Important Facts to Know About Breast Milk
Ever wonder why your breast milk freezer bag makes you add, not only your name and date but also the time?
This is because breast milk has different nutrients at different times of the day. You’ve probably heard the saying that breast milk contains the perfect blend of nutrients for your baby, well… it does! That saying is truer than most people even realize.
So What’s Really in Breast Milk?
- Breast milk has 2 types of protein which will help with your baby’s digestion.
- Fats, this is where your baby will get a majority of their calories. The fats in breast milk also help with brain, retina, and nervous system development.
- It’s important that Mom maintains a healthy diet and/or continues taking prenatal vitamins so that all the necessary vitamins are being passed to your baby during feeding sessions. Your baby needs vitamins A, D, E, K, C, riboflavin, niacin, and pantothenic acid. All of these are essential to your baby’s health.
- Carbohydrates, the primary one being lactose. Lactose fights disease and promotes the growth of healthy bacteria.
You might be thinking, formula contains all of those things, what makes breast milk so much better for a baby?
Breast milk contains actual living cells that are helping to fight off disease. Along with the perfect combination of nutrients the living cells, enzymes, antibodies, and hormones are what make breast milk the most ideal food for feeding your baby.
Why Does the Time of Day Make a Difference?
Now, back to why breast milk freezer storage bags want you to write the time of when you pumped the milk.
Depending on the time of day different amounts of nutrients are being released. Morning sessions are different than nighttime sessions.
- In the morning, magnesium, zinc, potassium, and sodium will be at the highest level to promote alertness.
- During the day, the immune system concentrates will be higher than in the evening.
- During the night, melatonin will be higher and peak around midnight. Melatonin promotes sleep and digestion.
This is why those storage bags want you to write the time on them. You want to be sure you’re giving your baby pumped milk around the same time it was actually pumped.
Even just sorting out day milk from night milk will make a difference in your baby’s sleeping patterns, and we all know how important sleep is!
How Long Can I Store Breast Milk?
There are so many rules when it comes to how you can store breast milk. Sometimes it can be hard to remember all of them, so here is a simple breakdown.
Freshly Pumped or Expressed Breast Milk (Think of the number 4)
- Can be left at room temperature for up to 4 hours
- Can be left in the fridge for up to 4 days (Remember the back of the fridge is always colder and therefore the best place to keep the milk.)
Thawed or Previously Frozen Breast Milk (Think 1)
- Can be left at room temperature for 1-2 hours
- Can be left in the fridge for 1 day (24 hours)
Frozen breast milk is good for up to 12 months, but 6 months is the recommended time frame.
It is also recommended to not store your breast milk in the door of a freezer because when you are opening and closing the door it affects the temperature of the milk.
Remember to NEVER refreeze frozen breast milk.
Why You Should Never Refreeze Breast Milk
Studies have been conducted on the effects of freezing breast milk, and what has been learned is that when breast milk is frozen it does indeed lose some antioxidants. However, it is so minimal that it does not affect the overall health of your baby and is still considered mature breast milk.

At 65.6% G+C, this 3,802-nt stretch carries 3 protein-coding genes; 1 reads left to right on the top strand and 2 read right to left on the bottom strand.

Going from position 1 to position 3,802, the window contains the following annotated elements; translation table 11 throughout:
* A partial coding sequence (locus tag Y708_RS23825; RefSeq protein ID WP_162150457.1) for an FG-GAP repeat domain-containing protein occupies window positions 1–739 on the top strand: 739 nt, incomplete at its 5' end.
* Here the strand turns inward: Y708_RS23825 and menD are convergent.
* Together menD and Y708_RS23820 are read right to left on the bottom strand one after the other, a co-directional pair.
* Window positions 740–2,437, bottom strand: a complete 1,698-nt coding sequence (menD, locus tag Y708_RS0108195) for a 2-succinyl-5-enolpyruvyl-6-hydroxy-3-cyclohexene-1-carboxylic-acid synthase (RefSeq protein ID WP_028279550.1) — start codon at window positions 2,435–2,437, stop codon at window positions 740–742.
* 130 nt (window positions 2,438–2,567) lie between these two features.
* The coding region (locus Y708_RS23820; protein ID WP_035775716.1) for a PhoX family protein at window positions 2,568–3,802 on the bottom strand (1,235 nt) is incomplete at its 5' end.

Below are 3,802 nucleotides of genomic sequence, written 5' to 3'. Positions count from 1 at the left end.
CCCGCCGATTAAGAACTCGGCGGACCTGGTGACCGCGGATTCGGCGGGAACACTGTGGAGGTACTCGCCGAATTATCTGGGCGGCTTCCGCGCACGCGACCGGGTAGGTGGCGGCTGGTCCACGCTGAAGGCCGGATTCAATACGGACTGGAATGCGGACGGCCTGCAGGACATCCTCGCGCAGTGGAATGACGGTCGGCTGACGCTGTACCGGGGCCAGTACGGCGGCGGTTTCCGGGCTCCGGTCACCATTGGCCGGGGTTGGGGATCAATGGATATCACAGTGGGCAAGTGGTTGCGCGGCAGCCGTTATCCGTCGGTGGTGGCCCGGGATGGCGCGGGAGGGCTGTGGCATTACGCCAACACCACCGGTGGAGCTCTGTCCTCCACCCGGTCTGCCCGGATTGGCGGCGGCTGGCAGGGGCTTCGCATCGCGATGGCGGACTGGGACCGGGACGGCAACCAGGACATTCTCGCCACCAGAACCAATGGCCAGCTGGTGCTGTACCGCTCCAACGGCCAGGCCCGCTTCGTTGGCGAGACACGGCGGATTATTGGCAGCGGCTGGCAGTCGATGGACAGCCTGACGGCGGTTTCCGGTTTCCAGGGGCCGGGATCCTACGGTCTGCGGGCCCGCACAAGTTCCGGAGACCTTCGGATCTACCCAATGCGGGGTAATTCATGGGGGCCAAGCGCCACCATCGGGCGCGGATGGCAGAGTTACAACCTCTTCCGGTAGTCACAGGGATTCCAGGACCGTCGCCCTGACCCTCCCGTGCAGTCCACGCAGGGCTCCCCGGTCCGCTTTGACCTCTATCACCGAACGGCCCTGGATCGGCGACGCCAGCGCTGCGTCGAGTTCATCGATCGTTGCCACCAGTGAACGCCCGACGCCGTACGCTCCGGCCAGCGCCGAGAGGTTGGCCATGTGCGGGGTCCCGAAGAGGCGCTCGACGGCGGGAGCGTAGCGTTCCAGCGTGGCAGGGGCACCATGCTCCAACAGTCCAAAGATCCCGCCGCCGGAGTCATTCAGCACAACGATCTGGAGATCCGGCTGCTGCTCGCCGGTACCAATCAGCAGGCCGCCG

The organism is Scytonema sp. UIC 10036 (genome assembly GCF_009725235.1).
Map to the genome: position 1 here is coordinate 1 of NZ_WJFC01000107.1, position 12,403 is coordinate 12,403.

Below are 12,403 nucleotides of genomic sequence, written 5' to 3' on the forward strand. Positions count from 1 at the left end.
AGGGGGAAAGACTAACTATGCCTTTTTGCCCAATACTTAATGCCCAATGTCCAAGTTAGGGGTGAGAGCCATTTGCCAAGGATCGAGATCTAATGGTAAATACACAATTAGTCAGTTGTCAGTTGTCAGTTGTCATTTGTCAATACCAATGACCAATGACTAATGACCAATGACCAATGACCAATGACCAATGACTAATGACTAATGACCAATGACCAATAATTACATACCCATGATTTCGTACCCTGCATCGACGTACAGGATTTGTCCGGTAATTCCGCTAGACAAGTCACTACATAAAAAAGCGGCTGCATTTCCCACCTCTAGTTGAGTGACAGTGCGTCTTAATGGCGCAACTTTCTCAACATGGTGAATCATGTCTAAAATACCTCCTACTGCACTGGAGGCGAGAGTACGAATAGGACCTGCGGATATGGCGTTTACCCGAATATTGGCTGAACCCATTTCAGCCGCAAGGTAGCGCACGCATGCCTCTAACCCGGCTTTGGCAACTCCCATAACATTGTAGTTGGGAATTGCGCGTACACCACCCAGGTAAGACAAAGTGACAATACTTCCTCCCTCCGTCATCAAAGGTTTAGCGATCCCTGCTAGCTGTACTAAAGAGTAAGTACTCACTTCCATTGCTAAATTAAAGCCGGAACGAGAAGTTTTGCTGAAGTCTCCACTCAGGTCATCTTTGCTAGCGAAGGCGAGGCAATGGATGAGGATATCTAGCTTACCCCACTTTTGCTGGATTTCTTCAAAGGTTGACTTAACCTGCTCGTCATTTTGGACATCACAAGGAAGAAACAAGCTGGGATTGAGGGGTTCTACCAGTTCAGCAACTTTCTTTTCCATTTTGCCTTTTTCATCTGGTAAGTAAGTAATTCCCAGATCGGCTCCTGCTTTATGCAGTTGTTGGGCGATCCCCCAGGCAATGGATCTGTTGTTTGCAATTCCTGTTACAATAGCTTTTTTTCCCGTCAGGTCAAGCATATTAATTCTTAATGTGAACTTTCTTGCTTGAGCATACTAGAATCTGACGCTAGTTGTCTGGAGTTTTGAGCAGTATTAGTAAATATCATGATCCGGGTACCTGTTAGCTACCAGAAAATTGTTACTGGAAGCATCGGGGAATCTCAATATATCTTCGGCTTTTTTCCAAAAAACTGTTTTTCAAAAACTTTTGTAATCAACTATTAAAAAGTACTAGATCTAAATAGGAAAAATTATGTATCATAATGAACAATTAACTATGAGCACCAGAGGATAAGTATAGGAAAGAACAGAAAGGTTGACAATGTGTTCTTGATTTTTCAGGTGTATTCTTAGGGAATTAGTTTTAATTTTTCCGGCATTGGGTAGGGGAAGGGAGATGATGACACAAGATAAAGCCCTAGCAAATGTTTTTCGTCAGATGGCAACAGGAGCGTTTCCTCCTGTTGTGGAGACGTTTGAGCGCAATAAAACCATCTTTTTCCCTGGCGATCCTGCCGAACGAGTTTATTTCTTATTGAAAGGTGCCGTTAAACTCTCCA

What you do not want to do is refreeze breast milk. When breast milk is refrozen the nutrients may breakdown, even more, increasing the chance of bacterial growth.
This is why you should never refreeze breast milk. You wouldn’t want to risk giving your baby a bacterial infection.
How to Thaw Frozen Breast Milk
If you are storing and freezing breast milk it is also so important to understand the safe way to thaw it out. Also that it is best to use the oldest milk first. The first one in the freezer should be the first one out.
- First things first, never use a microwave! Not only does microwaving destroy some of the nutrients but it can also create hot spots in the milk that will burn your baby’s mouth.
- You can put frozen breast milk in the fridge overnight and let it thaw.
- You can also place the frozen breast milk in a container of lukewarm water or under running lukewarm water.
How to Warm Breast Milk Before Feeding.
Serving breast milk warm is definitely the most common practice because most babies prefer it to be warm or room temperature. However, it doesn’t have to be warmed up. It is perfectly safe to serve breast milk cold, but if you want to warm it up a bit for your little one use these tips!
- Always keep the container sealed when you are heating the breast milk.
- Put the breast milk in a container of hot water to heat it up. I prefer to use a bottle warmer.
- Test the temperature by placing a few drops of milk on your wrist. You want it to feel warm and not hot.
- Lastly, swirl the breast milk around to mix the fats that may have separated from the rest of the milk.
If your baby doesn’t finish their bottle, rest assured that the milk will still be safe for up to 2 hours.
Breastfeeding is For Mom and Baby
It may seem like there are a lot of rules and guidelines to breastfeeding, but you’ll get the hang of things quickly.
Thank goodness for the internet to help us remember things when our “mom brains” are having trouble keeping things straight.
Breastfeeding benefits your baby so much, even if you can only do it for a few months. It not only benefits your little one but also benefits mom!
Breastfeeding has helped create an even stronger bond between my little girl and I. It may have been a struggle in the beginning, but it was all so worth it!